I recall an executive MBA student who was in the information technology field but wanted to get into a business role as a product manager. He worked in a huge technology company and was doing well as a system architect. As he was married and had a kid, he was unsure about whether it made sense to take the kind of risk involved in a career change. He didn’t make the career change.
Then there was a student from India in my undergraduate class who wanted to stay back in the US and work a corporate job. But his parents back in India wanted him to come back and pursue a family business. He was deeply conflicted about which path to take. He eventually returned to India.
But there have been others who took the plunge towards their goal. The reason why they took the plunge was their passion which was based on clarity of goals. I had a dynamic mid-career professional in my executive MBA class who wanted to join a startup. He was doing well in his career as a product manager, but the startup bug wouldn’t let go of him. He did leave a very lucrative career and join a start-up as the CTO.
The Lost Souls
But what about the third category? The ones who are genuinely clueless? What about the ones who tell me that they have no idea what they want to do with their life.
Often, people are clueless about their goals because they are answering the wrong question. They are trying to answer the question “what do you want to do if that is the only thing you can do in life.”
They assume that they can make a choice only once and then they have to stick with it forever. The fear of making a wrong decision often makes people wonder if they can ever find something they can do for life. That is a dangerous question, and not everyone can answer it. Nor does everyone need to answer it.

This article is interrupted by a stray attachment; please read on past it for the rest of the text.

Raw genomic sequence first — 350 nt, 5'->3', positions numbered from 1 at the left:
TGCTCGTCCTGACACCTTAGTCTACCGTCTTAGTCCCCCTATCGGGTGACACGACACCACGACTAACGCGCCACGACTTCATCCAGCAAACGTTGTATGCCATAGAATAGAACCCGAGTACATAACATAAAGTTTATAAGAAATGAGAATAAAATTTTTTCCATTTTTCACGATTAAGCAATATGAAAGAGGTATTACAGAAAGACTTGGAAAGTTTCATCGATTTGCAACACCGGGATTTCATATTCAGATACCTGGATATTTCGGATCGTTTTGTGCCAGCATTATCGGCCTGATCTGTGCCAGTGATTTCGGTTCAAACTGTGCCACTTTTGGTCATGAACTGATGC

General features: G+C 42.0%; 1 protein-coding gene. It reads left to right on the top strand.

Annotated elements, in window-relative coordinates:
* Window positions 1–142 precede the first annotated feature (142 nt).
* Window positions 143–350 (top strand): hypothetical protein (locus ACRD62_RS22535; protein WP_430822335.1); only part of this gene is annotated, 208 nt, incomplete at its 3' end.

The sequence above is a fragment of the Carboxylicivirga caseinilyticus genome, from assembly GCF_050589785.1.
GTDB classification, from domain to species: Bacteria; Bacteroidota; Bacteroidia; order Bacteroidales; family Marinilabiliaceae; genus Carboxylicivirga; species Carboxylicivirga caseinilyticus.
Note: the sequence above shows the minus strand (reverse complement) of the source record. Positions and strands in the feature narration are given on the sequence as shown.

The Answer When You Have No Goals
So, my suggestion to those who come to me with this problem is to not think of this as a life decision. Think of it as what do they want to experience, grow into and become in the short and medium term. This helps people get out of this stuck position into something easier to deal with.
Some folks who are unsure have an internal struggle going on. They either do not know what they are good at or have an inner dialog going on about who they are. The solution to this is rarely more internal dialog. It often requires action, exploration, and learning. It is better to try (and fail or hate what you do) and learn than to keep waiting for a mental clarity before trying.
I recall meeting a marketing professional who started his career in finance. He was neither interested in finance nor doing well in it. But by taking more action in his finance role, he demonstrated to his organization that he had some valuable marketing skills. As a result, the marketing organization hired him, and he started thriving. Only in the marketing function did he find his calling. Had he continued to wonder what he wants to do and only take action after inner clarity, he may not have found his calling.
Why Goal Clarity Drives Your Career Success?
So, when I step back and look at hundreds of professionals I have advised over the years, I find one common driver of success. People who have clear professional goals tend to take firm action and are more likely to get to their goals. The ones who are not sure benefit from taking action. This is why clarity of goals can be a key driver of your career success.